Gram said they spent the rest of the afternoon having a ‘lovely conversation’.

After he left she called me to tell about this wonderful experience her voice clogged with tears.  “Hearing that you made a difference in one your students lives is the ultimate gift”‘ she stated to me.


(Bubbles in the air)

I suppose like most of us we can remember those teachers that created nightmares for us in school, I’m sure we can remember the ones who also lifted us up and sprung us into that next level of learning.  If you happened to see that teacher that propelled you forward…remember to let that person know…both of your days will be much brighter.

Sending you gratitude and thanks for being my friend,

In Friendship




The Adventures of Fuzzy and Boomer—ICK is Only Relative






Stop Mom?  Why Boomer?

She went inside to get a bucket of soap and water and a bucket of clean water.


Gosh!  Why Boomer?  I don’t see any reason WHY she would be after ‘bath’ stuff.


Well, er…it’s because of this—see?

Yeah!  Hummm, smells pretty interesting, Boom.  Where did you find it?


In the corn field…Oh, Fuzzy!  It was so neat!  I was out there with Mom while she picked the very last of the sweet corn; it was just there, about four rows in and big, huge, hulking pile of FRESH poop!

I was ecstatic to be the very first dog to find it!


It was so cool, I rubbed my whole neck and face and then rolled my back in it!

Suddenly I heard Mom heading back to the house so I ran just as fast as I could run to catch up with her and show her my very cool treasure!!!  I had the biggest grin on my face so she would understand just what a neat thing I was wearing.

Ummm….she didn’t like it, Boomer?


No, actually she didn’t.  She just said, “Sit right here, Boomer…I’m going in to get your bath stuff.  You are NOT wearing fresh poop!”  Then she headed into the house.

Well, that’s okay, Buddy!  Humans never understand the good stuff in life!  At least you got to have it for a few minutes.

Yeah, I guess so, Fuzzy.  I guess so. Pouted Boomer.


At least the rains are leaving and the sun is coming back.  We will be able to lay in the warmth come morning.

True, Fuzzy!  True.  Who knows I just might find something else out there.  A dog can always hope.


You Just GOT to See This–Wednesday, August 26, 2014

Bull Snake

Linda Pierson from Just Another Day on the Prairie in Alberta, Canada, said I could use this photo of a bull snake sunning itself.  A friend of her’s took the photo.  It is such an unusual place to find bull snake I just had to share it will all of You!

On barbed wire no less!

Hope you enjoy!

Your farm friend on a Western Colorado Farm






All the Way from France-a Gift of Love and Hope–Tuesday, August 26, 2014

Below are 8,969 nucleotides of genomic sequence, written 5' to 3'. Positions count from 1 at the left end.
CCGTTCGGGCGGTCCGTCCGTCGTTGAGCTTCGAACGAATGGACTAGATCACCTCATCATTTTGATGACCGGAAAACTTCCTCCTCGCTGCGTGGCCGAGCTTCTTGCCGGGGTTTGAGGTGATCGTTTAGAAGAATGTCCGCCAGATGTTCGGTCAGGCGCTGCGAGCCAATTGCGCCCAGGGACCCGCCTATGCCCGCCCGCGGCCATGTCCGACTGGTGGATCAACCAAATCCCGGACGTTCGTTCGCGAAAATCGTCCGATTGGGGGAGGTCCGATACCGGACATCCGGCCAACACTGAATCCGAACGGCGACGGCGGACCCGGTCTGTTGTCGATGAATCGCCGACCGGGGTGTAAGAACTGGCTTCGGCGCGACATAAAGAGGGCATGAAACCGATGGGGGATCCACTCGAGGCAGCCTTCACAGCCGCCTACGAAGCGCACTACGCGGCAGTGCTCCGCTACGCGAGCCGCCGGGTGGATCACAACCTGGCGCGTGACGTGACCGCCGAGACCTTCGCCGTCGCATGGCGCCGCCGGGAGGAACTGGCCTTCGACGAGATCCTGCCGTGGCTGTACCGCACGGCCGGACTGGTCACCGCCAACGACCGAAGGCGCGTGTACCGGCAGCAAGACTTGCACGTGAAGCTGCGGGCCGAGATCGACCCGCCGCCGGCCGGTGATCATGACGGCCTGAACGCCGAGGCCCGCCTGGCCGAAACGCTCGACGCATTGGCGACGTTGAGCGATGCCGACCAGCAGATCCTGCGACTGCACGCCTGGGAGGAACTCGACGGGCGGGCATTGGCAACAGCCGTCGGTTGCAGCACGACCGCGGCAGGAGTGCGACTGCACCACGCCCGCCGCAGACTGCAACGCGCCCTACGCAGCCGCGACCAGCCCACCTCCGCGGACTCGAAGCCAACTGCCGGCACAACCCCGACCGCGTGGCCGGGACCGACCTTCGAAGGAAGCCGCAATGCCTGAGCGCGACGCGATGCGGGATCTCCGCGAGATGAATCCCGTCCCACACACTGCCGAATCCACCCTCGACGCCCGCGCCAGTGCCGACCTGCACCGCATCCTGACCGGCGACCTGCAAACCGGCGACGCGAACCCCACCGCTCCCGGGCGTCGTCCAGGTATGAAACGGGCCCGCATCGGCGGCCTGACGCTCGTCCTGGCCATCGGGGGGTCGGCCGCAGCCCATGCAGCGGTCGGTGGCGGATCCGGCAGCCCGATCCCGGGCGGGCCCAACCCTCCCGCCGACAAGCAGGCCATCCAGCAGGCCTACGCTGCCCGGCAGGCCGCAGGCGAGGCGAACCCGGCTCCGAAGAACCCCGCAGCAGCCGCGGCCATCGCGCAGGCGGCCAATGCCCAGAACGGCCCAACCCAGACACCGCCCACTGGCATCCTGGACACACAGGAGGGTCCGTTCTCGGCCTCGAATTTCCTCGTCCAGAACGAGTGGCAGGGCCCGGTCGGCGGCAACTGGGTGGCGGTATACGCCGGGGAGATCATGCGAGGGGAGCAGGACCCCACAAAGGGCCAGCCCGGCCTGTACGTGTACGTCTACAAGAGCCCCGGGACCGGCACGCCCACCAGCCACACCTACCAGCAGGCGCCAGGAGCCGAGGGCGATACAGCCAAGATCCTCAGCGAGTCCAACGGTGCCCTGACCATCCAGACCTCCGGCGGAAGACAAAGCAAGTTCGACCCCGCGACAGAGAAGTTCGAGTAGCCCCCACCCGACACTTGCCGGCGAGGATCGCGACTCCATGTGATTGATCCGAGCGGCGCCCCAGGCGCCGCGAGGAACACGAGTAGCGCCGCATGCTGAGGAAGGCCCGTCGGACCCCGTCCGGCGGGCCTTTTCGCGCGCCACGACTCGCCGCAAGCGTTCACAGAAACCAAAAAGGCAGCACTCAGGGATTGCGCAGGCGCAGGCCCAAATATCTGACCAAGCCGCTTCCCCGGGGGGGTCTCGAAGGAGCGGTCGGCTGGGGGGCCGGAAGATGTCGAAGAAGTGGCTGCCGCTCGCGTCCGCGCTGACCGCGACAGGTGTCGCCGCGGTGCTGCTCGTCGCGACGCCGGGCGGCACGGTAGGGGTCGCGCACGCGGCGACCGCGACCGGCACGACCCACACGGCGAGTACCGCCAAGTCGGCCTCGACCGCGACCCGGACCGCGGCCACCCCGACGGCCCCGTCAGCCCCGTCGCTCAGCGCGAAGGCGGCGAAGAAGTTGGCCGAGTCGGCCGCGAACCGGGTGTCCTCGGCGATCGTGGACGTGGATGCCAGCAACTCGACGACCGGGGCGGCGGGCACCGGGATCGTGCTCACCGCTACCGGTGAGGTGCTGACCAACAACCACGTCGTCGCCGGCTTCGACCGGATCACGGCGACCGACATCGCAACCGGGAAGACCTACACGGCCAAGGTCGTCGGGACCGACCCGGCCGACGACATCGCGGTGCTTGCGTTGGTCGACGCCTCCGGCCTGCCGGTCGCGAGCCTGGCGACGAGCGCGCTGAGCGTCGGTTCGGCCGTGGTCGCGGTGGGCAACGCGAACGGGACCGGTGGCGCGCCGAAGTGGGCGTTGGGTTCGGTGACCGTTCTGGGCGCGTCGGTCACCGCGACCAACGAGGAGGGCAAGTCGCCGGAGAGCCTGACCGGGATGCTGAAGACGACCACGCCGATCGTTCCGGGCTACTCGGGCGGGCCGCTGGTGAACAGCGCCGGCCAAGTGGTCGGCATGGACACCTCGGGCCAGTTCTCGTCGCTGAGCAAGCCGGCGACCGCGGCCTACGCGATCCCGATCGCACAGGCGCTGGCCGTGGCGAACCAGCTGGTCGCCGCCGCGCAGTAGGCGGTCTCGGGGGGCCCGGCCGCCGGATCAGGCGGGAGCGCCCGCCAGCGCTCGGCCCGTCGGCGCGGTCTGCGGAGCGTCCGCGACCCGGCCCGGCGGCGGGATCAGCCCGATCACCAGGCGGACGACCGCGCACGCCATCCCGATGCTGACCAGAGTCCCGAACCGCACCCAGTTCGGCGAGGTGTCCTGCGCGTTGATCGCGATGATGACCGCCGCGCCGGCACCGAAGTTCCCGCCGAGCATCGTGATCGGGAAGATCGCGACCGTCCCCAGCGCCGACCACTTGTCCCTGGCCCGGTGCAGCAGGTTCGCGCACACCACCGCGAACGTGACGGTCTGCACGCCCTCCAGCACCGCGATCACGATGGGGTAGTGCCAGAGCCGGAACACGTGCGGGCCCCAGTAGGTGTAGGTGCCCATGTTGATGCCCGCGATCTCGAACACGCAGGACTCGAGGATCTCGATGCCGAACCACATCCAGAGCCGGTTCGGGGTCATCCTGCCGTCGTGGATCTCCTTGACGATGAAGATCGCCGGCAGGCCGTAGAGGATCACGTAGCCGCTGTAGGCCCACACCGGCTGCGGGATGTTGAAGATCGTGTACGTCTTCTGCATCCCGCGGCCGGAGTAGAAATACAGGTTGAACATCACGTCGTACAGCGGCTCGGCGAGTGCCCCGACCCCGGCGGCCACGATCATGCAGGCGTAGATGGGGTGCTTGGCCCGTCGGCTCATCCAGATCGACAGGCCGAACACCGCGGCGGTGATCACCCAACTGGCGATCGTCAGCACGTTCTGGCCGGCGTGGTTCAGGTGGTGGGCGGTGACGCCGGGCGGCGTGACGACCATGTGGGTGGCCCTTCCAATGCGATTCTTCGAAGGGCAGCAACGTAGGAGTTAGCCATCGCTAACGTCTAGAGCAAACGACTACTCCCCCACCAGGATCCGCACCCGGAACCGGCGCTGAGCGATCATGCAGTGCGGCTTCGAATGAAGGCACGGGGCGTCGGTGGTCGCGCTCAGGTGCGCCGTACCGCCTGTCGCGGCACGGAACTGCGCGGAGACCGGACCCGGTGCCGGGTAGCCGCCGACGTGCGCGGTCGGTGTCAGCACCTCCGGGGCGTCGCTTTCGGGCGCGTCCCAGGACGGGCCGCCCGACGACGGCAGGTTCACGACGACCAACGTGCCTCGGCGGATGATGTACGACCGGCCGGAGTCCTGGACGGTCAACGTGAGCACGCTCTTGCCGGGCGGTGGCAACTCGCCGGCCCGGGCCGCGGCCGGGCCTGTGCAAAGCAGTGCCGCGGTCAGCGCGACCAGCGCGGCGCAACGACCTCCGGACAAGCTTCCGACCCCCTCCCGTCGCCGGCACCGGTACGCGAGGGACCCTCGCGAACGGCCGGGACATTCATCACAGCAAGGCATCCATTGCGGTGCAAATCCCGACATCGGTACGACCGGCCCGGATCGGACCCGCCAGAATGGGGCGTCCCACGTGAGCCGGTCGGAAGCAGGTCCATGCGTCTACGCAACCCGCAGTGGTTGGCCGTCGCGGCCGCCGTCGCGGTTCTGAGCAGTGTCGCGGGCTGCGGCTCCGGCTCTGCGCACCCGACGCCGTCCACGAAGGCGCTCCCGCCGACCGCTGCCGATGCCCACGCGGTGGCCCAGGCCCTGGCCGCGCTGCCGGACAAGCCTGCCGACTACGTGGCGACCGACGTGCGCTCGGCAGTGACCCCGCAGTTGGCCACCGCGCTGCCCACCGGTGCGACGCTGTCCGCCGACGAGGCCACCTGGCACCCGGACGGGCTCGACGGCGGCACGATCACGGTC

I have so many, many, many warm and delightful friends–people from all around the globe and in many walks of life! You (each and everyone of you) are a gift of joy!
Writing this Life on a Colorado Farm blog has created for me a sort of fairy-tale kind of experience.  If it weren’t for the internet and for the medium of blogs the miracles of strong friendships from here, there, and everywhere could never have occurred.
Miracles really are a part of everyday living…we just forget to see them.
Charlotte Moore  sent to me these three delightful rainbows.  Perfect for this time of transition—and for my Tuesday guest posts.  Here is what she wrote when she sent them to me:
“We always see rainbows in this spot, every summer. Double like this one.
 Sometimes disappearing but intense like this one
 Sometimes all the way across.
xx Charlotte
Accolay, France”
Thank you, My Friends, I do Believe in the Gift of Miracles!
Your friend on a farm in Western Colorado

Among the Tears–Monday, August 25, 2014

LightThe last few days have been a flurry of ‘rush’.  A hurry, hurry-up, to cram in as much as we possibly can for the two little girls still with us.

Blade has already made the switch to being a Craig Middle School Bulldog…one of his practices had Bronco Great Rick Upchurch, helping with the training.  (How cool is THAT!!!?)  I looked for Bladen, he is Number 1, but I couldn’t find him amongst the others.  :)

Practice-1There was lots and lots of archery practice with Grandpa

TryingEven Tally started to learn.

We had kids over to spend the night, and Linkin went to spend the night with her Best Friend Forever.  Tallin went with Aunt Shannon and Jason to trim horses hooves (15 horses…she even got to ride one!!!)

Gradually we had to start packing—the time was coming to an end.

Then Mom-mo arrived ready to pick up her kids, critters and all the stuff that went with them.



After Mom-mom packed the van full of suitcases, bikes, and pillows— the critters loaded–first the Guinea pigs, WaitingHank Puff, who actually seemed as sad as Linkin. He even went around giving Fuzzy and Boomer kisses…who would have thought that.

Going-HomeThe last to go in was the bunny, Snowball.

A flurry of kisses and hugs then the little girls were loaded.  Suddenly Linkin called out…her voice clogged with tears….”I love you! I’ll Miss You!  It was never supposed to be this way!”  Then we were all crying…huge silent tears.